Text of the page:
“Oh myyy,” indeed. George Takei gained our rapt attention last night at Butler, shining light upon a “dark chapter in our history" — the internment of thousands of Japanese Americans during World War II. We know Takei as a consummate actor and social media phenomenon. What the audience learned first hand at Clowes Hall was how and why Takei became an activist for social justice causes.
Takei was four years old in 1942 when he was taken from his Los Angeles home to a desolate camp in Rohwer, Arkansas. Journeying back to his early years, Takei cited his father’s unwavering faith in “liberty and justice for all” as his touchstone toward pursuing a life of quality. We can read Takei’s compelling 1994 autobiography, To the Stars, and learn the facts of his life — yet to see the pain of memory on his face, to feel the agony in his voice, brought home the importance of that shameful era in American history.
In his talk, Takei emphasized the danger of historical amnesia, which can permit us to act counter to the ideals that supposedly set the United States of America apart from other nations. He described the injustices not so much to wag a finger in our faces, but as a cautionary talk. Not to know the consequences of past actions allows us to rely on knee-jerk decisions in times of crisis.
When Takei described the “Loyalty Questionnaire” every Japanese American had to answer, I was reminded of my own dark era in the mid-1950s, when college students were required to sign a loyalty oath because the fear of Communism paralyzed rational thinking.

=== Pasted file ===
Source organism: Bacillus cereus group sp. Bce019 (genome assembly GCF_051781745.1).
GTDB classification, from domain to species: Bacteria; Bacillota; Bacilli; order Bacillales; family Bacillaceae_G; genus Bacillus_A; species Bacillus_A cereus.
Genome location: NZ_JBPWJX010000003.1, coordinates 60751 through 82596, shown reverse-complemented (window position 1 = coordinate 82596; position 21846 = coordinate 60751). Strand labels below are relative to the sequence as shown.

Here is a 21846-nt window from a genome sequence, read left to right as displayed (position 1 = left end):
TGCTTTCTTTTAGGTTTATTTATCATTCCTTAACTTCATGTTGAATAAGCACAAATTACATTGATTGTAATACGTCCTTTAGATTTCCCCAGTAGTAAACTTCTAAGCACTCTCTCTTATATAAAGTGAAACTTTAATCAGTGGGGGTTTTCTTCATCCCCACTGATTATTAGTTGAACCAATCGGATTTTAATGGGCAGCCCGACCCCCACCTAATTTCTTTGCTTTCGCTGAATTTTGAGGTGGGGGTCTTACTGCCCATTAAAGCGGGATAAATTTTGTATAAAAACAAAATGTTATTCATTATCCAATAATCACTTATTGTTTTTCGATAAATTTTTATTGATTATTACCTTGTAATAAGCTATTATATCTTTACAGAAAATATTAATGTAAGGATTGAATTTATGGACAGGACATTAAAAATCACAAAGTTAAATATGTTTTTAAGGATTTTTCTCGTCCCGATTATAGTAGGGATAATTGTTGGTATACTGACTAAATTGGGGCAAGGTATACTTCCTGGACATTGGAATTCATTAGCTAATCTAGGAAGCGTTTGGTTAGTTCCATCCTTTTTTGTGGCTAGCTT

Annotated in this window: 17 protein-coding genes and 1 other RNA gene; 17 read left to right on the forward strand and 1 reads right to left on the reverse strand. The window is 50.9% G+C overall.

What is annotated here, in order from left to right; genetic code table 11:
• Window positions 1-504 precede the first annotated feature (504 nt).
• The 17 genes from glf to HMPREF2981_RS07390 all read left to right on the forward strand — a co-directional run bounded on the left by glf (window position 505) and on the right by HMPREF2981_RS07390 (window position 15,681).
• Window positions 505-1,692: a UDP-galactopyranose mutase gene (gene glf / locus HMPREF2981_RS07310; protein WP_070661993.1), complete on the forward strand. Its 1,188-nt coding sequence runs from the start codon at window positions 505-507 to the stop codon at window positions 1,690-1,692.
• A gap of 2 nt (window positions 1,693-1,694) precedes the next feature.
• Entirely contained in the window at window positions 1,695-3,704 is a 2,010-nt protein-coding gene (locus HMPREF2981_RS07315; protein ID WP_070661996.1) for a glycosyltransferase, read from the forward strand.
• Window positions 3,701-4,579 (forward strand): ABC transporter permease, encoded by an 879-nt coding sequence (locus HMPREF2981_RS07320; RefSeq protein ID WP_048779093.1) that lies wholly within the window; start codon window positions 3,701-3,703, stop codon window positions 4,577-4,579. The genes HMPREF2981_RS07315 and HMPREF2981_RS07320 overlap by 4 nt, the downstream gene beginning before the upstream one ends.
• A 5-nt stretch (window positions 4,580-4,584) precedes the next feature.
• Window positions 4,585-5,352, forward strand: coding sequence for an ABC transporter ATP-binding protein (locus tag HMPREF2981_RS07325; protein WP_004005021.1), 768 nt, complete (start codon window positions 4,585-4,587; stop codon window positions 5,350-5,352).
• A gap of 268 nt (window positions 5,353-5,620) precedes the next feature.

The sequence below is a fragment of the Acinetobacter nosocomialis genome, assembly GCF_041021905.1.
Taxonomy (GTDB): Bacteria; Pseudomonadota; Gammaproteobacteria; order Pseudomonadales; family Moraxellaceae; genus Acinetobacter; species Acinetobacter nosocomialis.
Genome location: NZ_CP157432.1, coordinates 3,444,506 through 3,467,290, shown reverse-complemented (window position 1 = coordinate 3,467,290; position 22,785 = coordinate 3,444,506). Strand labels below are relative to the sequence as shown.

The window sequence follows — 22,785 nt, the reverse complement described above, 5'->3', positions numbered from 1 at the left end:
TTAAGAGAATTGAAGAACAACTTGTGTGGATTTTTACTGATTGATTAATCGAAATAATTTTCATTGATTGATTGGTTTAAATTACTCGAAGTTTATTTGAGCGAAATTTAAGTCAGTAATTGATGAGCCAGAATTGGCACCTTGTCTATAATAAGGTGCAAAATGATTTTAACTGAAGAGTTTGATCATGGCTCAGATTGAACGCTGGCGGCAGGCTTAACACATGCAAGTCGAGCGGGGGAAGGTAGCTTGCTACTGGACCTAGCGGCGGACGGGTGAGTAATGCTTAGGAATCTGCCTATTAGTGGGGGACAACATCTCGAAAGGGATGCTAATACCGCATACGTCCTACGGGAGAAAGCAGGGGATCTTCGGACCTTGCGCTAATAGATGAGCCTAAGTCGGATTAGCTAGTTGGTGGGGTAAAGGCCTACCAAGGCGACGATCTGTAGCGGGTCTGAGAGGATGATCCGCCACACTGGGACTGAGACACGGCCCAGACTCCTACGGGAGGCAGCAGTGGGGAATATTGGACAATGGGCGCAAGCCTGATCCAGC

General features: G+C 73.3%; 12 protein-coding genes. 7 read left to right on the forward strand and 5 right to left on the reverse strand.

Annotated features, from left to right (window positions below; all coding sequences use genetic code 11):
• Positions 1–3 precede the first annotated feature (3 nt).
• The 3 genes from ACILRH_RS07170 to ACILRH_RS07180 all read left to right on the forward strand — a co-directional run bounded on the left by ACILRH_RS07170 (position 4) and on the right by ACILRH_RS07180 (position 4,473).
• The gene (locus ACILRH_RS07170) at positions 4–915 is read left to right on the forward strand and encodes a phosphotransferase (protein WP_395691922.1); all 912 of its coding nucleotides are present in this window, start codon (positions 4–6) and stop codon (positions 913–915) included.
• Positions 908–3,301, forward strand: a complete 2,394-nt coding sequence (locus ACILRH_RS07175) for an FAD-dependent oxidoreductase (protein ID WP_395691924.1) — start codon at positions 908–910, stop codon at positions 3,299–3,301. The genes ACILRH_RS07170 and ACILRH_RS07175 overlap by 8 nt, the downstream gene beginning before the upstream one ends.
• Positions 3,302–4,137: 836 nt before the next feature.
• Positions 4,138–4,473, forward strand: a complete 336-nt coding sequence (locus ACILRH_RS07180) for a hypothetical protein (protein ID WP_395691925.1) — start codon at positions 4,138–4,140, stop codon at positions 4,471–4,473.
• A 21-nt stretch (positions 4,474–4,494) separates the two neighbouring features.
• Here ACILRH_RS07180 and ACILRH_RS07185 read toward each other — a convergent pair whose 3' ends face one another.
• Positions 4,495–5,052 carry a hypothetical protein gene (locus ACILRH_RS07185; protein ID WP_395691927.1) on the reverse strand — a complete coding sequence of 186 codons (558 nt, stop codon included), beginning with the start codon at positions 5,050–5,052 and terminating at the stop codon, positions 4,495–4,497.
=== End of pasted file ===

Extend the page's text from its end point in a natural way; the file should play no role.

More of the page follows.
With his decision to pursue a career in acting, Takei understood his larger responsibility as a representative of his heritage as a Japanese American. He played as a ‘good guy’ to counter perceived notions of people of Asian decent. He was forthright as a citizen-activist, even when doing so could harm his own career and his ‘image.’
Takei replied to a question about the role of an ordinary person with a summary of his own path, largely inspired by his father. “We should always be actively involved to make the situation better," he said. "That is American Democracy. We should take advantage of being an active, involved citizen. Always be actively engaged.”
A sense of humor and impeccable timing marked “a lecture” delivered without a script or notes. Takei concluded by inviting us all to attend his newest venture, Allegiance, a musical about Japanese-Americans in United States internment camps during World War II. Performances begin on Broadway in October 2015. “I’ll see you backstage," he said. Of course, we feel compelled to be there.
Takei’s books include To the Stars, Oh myyy!, There Goes the Internet and Lions and Tigers and Bears: The Internet Strikes Back. The film To Be Takei is available on DVD.